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SEATTLE — Greek myths sometimes work to explain mundane events, and as I was sipping my way through a handful of lovely but distinctively different local wines, I thought of Sisyphus.

He was a king whose punishment was to push a huge boulder up a hill, which would then fall back down and he had to start all over again.

The local wines were from the Puget Sound area of Washington, and the passion I witnessed from some of the wine makes here was as enthusiastic as any I have seen.

Problem was, the wines of this region are distinctively different, and not as much mainstream as they are interesting.

And thus my thoughts of the tireless quest to get people to try them.

What is made here is dramatic testament to hard work in both vineyards and wineries, and the wines themselves can be utterly fascinating. Aromas are of fresh fruit and superb varietal character, and the flavors are up-front and paired with superb acid levels, so most of the wines work nicely with food.

The main problem is that many of the wines are from grapes few people outside this region have ever heard of -- wines called Madeline Angevine, Siegerrebe, M?ller-Thurgau, and others. There are a few other more traditional wines, but many have a unique regional flavor.

One chore facing these hardy people stems from the fact that many reside on islands unconnected to other nearby islands.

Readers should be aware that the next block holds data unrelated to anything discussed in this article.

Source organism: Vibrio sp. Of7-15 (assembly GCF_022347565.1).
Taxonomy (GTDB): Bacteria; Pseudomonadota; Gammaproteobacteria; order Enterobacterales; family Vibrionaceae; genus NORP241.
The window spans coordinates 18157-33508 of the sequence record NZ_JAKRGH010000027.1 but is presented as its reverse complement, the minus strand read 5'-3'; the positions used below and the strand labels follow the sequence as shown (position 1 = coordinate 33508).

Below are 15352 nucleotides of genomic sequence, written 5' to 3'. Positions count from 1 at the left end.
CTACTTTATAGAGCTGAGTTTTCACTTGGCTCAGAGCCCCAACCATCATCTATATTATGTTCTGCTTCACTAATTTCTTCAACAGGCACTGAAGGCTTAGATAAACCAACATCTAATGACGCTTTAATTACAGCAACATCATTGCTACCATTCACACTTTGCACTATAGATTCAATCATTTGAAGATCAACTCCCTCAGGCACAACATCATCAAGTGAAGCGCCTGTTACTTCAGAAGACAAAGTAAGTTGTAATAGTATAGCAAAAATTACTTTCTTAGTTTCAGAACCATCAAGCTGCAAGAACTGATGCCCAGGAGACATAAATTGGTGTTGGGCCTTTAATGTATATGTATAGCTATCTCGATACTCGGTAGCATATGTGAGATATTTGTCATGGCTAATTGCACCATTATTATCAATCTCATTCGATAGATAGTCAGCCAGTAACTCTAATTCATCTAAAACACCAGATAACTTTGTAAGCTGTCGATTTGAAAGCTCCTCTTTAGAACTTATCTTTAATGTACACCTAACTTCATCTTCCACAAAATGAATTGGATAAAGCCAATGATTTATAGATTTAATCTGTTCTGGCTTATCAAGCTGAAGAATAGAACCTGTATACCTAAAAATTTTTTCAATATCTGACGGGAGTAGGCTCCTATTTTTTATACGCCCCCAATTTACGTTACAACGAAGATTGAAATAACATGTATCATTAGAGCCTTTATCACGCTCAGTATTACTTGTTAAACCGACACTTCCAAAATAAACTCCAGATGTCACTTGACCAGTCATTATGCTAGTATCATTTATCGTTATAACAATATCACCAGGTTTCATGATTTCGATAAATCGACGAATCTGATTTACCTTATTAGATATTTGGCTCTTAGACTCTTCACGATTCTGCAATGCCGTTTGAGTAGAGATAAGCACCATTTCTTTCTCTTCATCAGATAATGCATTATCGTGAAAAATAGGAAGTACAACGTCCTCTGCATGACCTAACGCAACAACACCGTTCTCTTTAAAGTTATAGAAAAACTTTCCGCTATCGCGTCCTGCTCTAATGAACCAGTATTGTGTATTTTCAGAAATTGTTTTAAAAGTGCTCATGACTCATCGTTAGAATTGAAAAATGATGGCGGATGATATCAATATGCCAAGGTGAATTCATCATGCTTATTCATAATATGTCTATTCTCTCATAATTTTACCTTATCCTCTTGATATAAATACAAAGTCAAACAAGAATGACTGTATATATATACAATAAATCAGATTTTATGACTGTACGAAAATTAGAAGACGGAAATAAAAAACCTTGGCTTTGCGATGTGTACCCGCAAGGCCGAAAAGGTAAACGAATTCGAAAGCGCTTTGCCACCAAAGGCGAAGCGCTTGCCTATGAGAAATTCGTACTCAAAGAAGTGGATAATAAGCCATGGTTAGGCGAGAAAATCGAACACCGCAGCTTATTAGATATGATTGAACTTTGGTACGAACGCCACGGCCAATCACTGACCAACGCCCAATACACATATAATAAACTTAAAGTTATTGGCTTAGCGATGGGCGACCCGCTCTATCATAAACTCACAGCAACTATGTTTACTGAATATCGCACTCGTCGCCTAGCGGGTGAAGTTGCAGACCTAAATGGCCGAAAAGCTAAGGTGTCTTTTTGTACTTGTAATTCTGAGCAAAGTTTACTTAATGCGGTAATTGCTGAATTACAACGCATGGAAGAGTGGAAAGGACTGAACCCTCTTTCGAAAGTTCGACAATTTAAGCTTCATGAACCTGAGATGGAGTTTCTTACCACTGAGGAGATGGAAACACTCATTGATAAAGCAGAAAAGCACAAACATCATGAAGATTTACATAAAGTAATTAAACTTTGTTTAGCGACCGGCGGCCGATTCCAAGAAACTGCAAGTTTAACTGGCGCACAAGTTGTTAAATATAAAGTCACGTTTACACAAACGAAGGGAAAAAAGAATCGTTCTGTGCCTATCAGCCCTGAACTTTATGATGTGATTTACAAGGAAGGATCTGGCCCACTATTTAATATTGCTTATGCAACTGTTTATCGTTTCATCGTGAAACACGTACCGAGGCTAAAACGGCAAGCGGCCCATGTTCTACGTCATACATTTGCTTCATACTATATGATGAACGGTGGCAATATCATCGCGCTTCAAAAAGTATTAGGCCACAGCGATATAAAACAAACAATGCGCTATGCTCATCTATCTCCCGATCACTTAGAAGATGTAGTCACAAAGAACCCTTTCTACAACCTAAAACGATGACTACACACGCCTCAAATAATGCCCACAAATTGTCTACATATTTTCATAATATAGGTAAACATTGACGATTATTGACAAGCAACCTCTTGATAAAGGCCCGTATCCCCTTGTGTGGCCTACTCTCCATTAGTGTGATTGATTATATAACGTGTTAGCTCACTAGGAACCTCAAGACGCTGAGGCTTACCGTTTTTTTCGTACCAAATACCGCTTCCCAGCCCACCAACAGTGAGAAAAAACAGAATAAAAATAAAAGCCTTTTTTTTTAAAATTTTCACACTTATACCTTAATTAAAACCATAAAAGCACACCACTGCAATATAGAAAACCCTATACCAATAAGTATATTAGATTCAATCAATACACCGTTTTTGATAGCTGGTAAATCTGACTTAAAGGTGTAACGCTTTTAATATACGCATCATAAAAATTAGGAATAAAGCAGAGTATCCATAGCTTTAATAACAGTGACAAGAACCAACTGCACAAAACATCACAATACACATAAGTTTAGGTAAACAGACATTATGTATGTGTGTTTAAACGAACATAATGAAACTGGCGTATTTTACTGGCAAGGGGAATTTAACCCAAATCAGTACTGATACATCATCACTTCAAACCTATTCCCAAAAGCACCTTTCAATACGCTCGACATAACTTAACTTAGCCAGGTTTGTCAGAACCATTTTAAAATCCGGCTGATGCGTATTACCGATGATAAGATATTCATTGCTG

And thus sharing ideas relating to this region isn't as easy as it might be if they were only a short drive away.

Puget Sound, though a legitimate American Viticultural Appellation, remains one of the least known wine-growing regions in the country.

Most of the wines here are sold at the winery tasting rooms or at local venues, and mainly to those intrepid souls who appreciate the distinctive flavors and good acid levels in these fascinating wines.

The local wineries are encouraged by recent publicity and social consciousness for the locavore movement, in which eating and drinking local products is a growing concept.

Still, I love the wines from this region and wish I didn't have to go to Seattle to find them.

A widely available brand of wines, recently released by the Wine Group in northern California, is the humorously named flipflop, a line of wines all selling for $7 a bottle and with two talented wine makers at the helm.

Wine maker David Georges and chief project director Adam Richardson have developed the wines to hit a style and price point that appeals to a wide range of consumers seeking soft, approachable wines from major varieties.

Patterned after Richardson's Cupcake wines, which sell for about $11 each and represent good value, the flipflop wines remind me a bit of E&J Gallo's excellent line of Barefoot wines (get it? feet?).

The flipflop wines are mostly vintage-dated; the Barefoot wines are non-vintage.

Both companies include a sweeter Muscat-based white wine in their lines, and there is a good reason: supermarket scanner data show a significant increase in Muscat wine sales nationally for the last year.

Wine of the Week: Nonvinage flipflop Riesling, Washington ($7) -- A slightly sweet, distinctively flavored riesling with good acid to keep the wine from being too dessert-like. An excellent value in a nicely balanced wine.

Dan Berger lives in Sonoma County, where he publishes "Vintage Experiences," a weekly wine newsletter. Write to him at winenut@gmail.com.